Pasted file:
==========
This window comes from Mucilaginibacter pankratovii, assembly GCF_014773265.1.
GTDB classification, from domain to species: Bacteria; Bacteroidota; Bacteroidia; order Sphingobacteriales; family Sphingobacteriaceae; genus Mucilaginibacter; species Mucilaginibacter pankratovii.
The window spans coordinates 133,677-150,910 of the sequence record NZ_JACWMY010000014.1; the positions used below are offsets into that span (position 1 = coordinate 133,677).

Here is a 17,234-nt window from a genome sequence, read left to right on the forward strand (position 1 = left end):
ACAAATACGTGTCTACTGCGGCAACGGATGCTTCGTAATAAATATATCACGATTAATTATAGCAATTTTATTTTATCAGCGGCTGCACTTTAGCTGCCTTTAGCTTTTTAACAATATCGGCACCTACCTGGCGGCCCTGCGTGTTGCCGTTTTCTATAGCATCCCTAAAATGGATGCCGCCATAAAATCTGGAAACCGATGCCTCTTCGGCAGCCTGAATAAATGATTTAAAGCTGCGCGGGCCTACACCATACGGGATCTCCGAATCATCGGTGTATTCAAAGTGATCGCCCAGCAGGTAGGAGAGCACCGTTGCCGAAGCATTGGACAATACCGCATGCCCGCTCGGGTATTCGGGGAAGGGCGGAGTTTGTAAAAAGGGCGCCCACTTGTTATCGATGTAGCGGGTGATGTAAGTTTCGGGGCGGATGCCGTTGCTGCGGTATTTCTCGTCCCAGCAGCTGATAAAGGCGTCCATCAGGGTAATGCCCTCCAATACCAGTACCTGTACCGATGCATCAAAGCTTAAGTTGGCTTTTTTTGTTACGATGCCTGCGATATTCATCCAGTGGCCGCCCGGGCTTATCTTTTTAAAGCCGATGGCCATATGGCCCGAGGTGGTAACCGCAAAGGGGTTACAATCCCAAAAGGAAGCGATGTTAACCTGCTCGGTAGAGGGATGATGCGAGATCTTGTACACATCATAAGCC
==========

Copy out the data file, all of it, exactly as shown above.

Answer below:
This window comes from Mucilaginibacter pankratovii, assembly GCF_014773265.1.
GTDB classification, from domain to species: Bacteria; Bacteroidota; Bacteroidia; order Sphingobacteriales; family Sphingobacteriaceae; genus Mucilaginibacter; species Mucilaginibacter pankratovii.
The window spans coordinates 133,677-150,910 of the sequence record NZ_JACWMY010000014.1; the positions used below are offsets into that span (position 1 = coordinate 133,677).

Here is a 17,234-nt window from a genome sequence, read left to right on the forward strand (position 1 = left end):
ACAAATACGTGTCTACTGCGGCAACGGATGCTTCGTAATAAATATATCACGATTAATTATAGCAATTTTATTTTATCAGCGGCTGCACTTTAGCTGCCTTTAGCTTTTTAACAATATCGGCACCTACCTGGCGGCCCTGCGTGTTGCCGTTTTCTATAGCATCCCTAAAATGGATGCCGCCATAAAATCTGGAAACCGATGCCTCTTCGGCAGCCTGAATAAATGATTTAAAGCTGCGCGGGCCTACACCATACGGGATCTCCGAATCATCGGTGTATTCAAAGTGATCGCCCAGCAGGTAGGAGAGCACCGTTGCCGAAGCATTGGACAATACCGCATGCCCGCTCGGGTATTCGGGGAAGGGCGGAGTTTGTAAAAAGGGCGCCCACTTGTTATCGATGTAGCGGGTGATGTAAGTTTCGGGGCGGATGCCGTTGCTGCGGTATTTCTCGTCCCAGCAGCTGATAAAGGCGTCCATCAGGGTAATGCCCTCCAATACCAGTACCTGTACCGATGCATCAAAGCTTAAGTTGGCTTTTTTTGTTACGATGCCTGCGATATTCATCCAGTGGCCGCCCGGGCTTATCTTTTTAAAGCCGATGGCCATATGGCCCGAGGTGGTAACCGCAAAGGGGTTACAATCCCAAAAGGAAGCGATGTTAACCTGCTCGGTAGAGGGATGATGCGAGATCTTGTACACATCATAAGCC